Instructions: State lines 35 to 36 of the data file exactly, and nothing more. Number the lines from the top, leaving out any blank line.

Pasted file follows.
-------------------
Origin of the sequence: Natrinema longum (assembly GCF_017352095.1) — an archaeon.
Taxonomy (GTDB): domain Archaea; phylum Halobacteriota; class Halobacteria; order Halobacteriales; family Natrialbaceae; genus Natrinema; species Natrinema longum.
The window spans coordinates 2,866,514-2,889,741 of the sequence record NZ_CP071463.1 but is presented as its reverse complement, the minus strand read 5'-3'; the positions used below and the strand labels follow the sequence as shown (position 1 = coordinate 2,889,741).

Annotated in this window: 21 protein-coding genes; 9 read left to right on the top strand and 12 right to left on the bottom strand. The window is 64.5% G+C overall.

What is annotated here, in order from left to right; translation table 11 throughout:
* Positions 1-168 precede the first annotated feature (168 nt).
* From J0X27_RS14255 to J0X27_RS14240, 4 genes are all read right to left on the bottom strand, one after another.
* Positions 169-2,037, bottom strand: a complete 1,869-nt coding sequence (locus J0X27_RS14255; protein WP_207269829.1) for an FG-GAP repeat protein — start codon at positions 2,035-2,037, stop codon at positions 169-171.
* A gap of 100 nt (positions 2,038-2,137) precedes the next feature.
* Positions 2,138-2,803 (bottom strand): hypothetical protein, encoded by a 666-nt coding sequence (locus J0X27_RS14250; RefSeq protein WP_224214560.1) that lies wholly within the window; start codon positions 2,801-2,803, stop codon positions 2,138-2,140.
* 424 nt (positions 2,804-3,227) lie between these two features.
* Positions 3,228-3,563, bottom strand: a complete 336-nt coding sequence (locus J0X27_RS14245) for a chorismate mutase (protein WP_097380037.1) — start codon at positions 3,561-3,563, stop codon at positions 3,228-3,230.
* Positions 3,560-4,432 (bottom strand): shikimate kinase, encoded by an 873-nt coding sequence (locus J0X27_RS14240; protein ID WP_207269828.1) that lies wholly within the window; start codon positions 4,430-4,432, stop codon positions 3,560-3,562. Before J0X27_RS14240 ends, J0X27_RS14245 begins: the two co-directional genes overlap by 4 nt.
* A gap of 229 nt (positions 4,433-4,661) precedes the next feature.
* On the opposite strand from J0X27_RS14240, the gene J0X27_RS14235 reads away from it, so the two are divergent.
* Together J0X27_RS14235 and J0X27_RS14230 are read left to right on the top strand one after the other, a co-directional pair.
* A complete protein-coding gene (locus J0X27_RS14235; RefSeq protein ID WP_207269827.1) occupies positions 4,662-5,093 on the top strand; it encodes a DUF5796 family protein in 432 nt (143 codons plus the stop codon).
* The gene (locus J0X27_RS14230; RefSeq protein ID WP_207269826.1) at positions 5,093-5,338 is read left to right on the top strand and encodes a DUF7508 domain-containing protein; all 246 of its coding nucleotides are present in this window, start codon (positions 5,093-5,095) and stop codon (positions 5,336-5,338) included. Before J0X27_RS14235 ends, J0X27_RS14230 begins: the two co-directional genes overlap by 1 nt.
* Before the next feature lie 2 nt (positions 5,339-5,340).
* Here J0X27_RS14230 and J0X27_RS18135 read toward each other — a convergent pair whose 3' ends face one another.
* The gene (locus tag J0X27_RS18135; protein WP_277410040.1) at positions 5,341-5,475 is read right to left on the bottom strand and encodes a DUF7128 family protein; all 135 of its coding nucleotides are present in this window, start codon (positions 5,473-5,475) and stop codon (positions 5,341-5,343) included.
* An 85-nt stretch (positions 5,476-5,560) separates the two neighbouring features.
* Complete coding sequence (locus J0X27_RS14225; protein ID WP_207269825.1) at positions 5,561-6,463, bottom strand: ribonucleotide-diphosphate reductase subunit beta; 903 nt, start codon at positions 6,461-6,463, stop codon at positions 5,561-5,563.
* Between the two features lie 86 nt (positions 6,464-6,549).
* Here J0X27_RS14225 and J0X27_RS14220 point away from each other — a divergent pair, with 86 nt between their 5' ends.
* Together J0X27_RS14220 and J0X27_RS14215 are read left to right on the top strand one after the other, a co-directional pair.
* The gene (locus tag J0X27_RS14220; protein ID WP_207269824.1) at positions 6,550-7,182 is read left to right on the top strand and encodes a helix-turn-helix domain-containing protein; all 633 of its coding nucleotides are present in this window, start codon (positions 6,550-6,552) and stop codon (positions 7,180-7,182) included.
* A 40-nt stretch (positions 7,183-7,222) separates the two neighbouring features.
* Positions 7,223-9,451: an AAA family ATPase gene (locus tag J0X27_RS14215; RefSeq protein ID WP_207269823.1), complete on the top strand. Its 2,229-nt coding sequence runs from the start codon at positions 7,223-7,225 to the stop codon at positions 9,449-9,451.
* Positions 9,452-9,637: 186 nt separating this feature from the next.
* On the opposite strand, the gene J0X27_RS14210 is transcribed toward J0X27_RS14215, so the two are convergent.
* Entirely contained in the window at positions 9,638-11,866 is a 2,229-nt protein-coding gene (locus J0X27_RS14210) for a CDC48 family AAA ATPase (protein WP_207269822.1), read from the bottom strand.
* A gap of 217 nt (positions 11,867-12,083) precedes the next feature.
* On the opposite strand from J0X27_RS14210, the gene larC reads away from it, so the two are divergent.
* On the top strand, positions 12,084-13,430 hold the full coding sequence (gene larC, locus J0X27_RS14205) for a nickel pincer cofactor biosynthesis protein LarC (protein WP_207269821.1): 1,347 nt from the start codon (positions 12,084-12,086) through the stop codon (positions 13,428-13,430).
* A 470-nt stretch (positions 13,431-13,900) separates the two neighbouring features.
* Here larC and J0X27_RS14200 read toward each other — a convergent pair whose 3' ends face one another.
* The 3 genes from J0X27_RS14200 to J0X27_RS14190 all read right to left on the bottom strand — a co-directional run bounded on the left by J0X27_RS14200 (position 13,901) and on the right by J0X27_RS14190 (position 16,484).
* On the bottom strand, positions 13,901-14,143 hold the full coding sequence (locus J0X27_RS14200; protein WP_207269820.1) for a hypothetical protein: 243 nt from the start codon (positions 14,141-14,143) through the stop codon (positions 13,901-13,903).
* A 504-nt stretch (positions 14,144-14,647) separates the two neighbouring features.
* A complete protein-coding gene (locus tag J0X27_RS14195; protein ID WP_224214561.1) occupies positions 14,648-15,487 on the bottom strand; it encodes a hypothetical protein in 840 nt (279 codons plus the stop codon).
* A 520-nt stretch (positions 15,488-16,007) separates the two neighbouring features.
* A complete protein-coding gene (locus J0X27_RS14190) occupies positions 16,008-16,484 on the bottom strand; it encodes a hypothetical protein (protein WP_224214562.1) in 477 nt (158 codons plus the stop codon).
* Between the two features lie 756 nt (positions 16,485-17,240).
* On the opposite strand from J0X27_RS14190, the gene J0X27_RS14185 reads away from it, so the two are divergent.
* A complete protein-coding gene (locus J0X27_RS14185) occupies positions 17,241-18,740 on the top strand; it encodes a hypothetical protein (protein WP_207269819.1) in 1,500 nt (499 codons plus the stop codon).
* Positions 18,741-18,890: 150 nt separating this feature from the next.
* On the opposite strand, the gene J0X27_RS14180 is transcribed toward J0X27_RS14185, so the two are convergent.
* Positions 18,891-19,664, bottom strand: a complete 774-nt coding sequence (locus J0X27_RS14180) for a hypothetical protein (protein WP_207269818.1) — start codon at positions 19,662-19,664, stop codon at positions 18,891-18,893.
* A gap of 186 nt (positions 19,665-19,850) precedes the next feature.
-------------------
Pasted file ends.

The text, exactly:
* On the top strand, positions 12,084-13,430 hold the full coding sequence (gene larC, locus J0X27_RS14205) for a nickel pincer cofactor biosynthesis protein LarC (protein WP_207269821.1): 1,347 nt from the start codon (positions 12,084-12,086) through the stop codon (positions 13,428-13,430).
* A 470-nt stretch (positions 13,431-13,900) separates the two neighbouring features.